November 25, 2009
Pursuant to Elections Code Section 9005, we have
reviewed the proposed initiative (A.G. File No. 09‑0060) that would
amend the California Constitution to generally require physicians to
notify a minor's parent or guardian before performing an abortion on
that minor, with certain exceptions.
In 1953, a state law was enacted that allowed
minors to receive, without parental consent or notification, the same
types of medical care for a pregnancy that are available to an
adult. Based on this law and later legal developments related to
abortion, minors were able to obtain abortions without parental consent
In 1987, the Legislature amended this law to
require minors to obtain the consent of either a parent or a court
before obtaining an abortion. However, due to legal challenges, the law
was never implemented, and the California Supreme Court ultimately
struck it down in 1997. Consequently, minors in the state currently
receive abortion services to the same extent as adults. This includes
minors in various state health care programs, such as the Medi-Cal
health care program for low-income individuals.
This measure amends the Constitution to require,
with certain exceptions, a physician (or his or her representative) to
notify the parent or legal guardian at least 48 hours before
performing an abortion involving that minor. (This measure does not
require a physician or a minor to obtain the consent of a parent or
guardian.) This measure applies only to cases involving an "unemancipated"
minor. The measure identifies an unemancipated minor as being a female
under the age of 18 who has not entered into a valid marriage, is not on
active duty in the armed services of the United States, and has not been
declared free from her parents' or guardians' custody and control under
A physician could provide the required
notification in either of the following two ways:
notice could be provided to the parent or guardian personally—for
example, when a parent accompanied the minor to an office examination.
Mail Notification. Written notice
to a parent or guardian could be sent by certified mail so long as a
return receipt was requested by the physician and delivery of the notice
was restricted to the parent or guardian who must be notified. An
additional copy of the written notice would have to be sent at the same
time to the parent or guardian by first-class mail. Under this method,
notification would be presumed to have occurred as of noon on the second
day after the written notice was postmarked.
Exceptions to Notification Requirements
The measure provides the following exceptions to
the parental notification requirements:
Medical Emergencies. The
notification requirements would not apply if the physician certifies in
the minor's medical record that the abortion is necessary to prevent the
mother's death or that a delay would "create serious risk of substantial
and irreversible impairment of a major bodily function."
Waivers Approved by Parent or Guardian.
A minor's parent or guardian could waive the notification requirements
and the waiting period by completing and signing a written waiver form
for the physician. The parent or guardian must specify on this form that
the waiver would be valid either (1) for 30 days, (2) until a specified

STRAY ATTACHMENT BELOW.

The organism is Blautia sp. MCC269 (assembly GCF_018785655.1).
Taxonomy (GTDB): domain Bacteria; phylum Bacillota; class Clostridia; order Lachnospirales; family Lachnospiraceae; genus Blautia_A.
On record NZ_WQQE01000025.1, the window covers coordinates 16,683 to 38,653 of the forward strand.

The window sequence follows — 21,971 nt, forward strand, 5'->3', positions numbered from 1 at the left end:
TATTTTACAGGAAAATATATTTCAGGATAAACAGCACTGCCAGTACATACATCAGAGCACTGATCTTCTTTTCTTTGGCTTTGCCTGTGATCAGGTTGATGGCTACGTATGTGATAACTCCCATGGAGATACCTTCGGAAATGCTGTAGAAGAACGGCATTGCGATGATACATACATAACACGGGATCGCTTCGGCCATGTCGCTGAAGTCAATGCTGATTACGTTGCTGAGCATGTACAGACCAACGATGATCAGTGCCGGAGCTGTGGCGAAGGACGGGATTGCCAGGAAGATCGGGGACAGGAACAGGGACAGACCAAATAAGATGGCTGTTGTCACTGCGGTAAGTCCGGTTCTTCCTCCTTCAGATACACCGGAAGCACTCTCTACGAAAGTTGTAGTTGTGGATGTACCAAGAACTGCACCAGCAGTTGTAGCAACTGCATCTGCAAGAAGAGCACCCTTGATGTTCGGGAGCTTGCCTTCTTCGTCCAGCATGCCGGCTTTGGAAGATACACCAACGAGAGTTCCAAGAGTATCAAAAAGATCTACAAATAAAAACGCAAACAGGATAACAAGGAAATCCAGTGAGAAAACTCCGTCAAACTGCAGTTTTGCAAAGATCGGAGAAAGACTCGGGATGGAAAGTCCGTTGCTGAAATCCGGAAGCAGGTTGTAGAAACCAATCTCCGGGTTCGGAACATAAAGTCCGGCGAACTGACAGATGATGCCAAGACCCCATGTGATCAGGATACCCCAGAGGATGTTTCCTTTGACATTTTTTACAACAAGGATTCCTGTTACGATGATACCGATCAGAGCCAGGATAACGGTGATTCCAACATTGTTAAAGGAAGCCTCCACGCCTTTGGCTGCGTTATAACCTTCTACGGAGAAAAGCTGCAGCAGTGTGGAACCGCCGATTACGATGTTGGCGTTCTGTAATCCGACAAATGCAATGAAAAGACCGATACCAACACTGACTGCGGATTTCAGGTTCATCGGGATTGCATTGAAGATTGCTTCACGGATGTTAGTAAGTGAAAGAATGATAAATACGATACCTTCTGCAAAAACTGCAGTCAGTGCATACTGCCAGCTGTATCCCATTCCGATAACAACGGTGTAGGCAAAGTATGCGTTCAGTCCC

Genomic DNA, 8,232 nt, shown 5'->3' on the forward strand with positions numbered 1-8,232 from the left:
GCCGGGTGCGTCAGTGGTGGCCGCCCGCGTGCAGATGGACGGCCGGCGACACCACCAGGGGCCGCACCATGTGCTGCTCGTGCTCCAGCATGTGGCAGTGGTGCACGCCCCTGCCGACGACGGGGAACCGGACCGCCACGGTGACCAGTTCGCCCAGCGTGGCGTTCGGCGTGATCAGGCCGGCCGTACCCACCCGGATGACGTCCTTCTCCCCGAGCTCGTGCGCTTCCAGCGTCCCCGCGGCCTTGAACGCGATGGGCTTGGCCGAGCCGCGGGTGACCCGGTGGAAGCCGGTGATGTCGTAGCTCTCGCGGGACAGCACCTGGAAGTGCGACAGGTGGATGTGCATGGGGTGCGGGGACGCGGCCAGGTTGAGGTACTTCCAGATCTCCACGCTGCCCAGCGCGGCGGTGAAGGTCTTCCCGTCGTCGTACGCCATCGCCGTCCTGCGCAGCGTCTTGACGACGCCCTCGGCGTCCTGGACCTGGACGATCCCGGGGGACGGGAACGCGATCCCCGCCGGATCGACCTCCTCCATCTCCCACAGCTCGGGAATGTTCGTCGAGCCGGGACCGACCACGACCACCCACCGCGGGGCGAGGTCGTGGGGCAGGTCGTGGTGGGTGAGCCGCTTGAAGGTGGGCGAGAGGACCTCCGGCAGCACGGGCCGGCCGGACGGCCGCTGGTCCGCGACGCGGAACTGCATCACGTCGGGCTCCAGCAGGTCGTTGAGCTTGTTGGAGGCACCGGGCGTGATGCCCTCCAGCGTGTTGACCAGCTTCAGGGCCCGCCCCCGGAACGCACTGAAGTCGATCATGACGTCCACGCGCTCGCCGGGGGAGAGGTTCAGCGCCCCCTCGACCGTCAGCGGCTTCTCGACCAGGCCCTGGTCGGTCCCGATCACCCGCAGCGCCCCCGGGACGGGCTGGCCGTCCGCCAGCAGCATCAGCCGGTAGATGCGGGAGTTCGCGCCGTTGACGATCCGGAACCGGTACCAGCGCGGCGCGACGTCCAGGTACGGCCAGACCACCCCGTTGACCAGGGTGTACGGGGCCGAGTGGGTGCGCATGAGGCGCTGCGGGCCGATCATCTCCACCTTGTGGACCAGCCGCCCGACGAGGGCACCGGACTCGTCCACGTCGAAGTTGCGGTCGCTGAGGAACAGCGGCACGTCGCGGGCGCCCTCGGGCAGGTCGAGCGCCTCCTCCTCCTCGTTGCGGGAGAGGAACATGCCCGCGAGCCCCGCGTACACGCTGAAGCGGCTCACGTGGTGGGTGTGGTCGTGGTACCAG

date, or (3) until the minor's 18th birthday. The form would need to be
notarized unless the parent or guardian delivered it personally to the
Abuse Documented by a Notarized Statement.
Notification to a parent or guardian by the physician would not be
required if the minor is the victim of physical or sexual abuse
committed by one or both of her parents and the abuse is documented by a
signed and notarized statement. The statement must be made by (1) a
person who is at least 21 years of age with personal knowledge of the
abuse and is a grandparent, stepparent, foster parent, sibling of a
parent, or sibling or half-sibling of the minor, or (2) a law
enforcement officer or agent of a public child protective agency who has
investigated the abuse of the minor. In addition, the measure requires
the physician to retain the notarized statement with the minor's medical
Waivers Approved by Courts. The
pregnant minor could ask a juvenile court to waive the notification
requirements. A court could do so if it finds that the minor is
sufficiently mature and well-informed to decide whether to have an
abortion or that notification would not be in the minor's best interest.
If the waiver request is denied, the minor could appeal that decision to
an appellate court.
A minor seeking a waiver would not have to pay
court fees, would be provided other assistance in the case by the court,
and would be entitled to an attorney appointed by the court. The
identity of the minor would be kept confidential. The court would
generally have to hear and issue a ruling within three business days of
receiving the waiver request. The appellate court would generally have
to hear and decide any appeal within four business days.
The measure also requires that, in any case in
which the court finds evidence of physical or sexual abuse, the court
must refer the evidence to the appropriate law enforcement or public
child protection agency.
State Reporting Requirements
Physicians are required by this measure to file a
form reporting certain information to the state Department of Public
Health (DPH) within one month after performing an abortion on a minor.
The reporting form would include the date and facility where the
abortion was performed, the minor's month and year of birth, and certain
other information about the minor and the circumstances under which the
abortion was performed. The forms that physicians would file would not
identify the minor or any parent or guardian by name.
Based on these forms, the department would compile certain statistical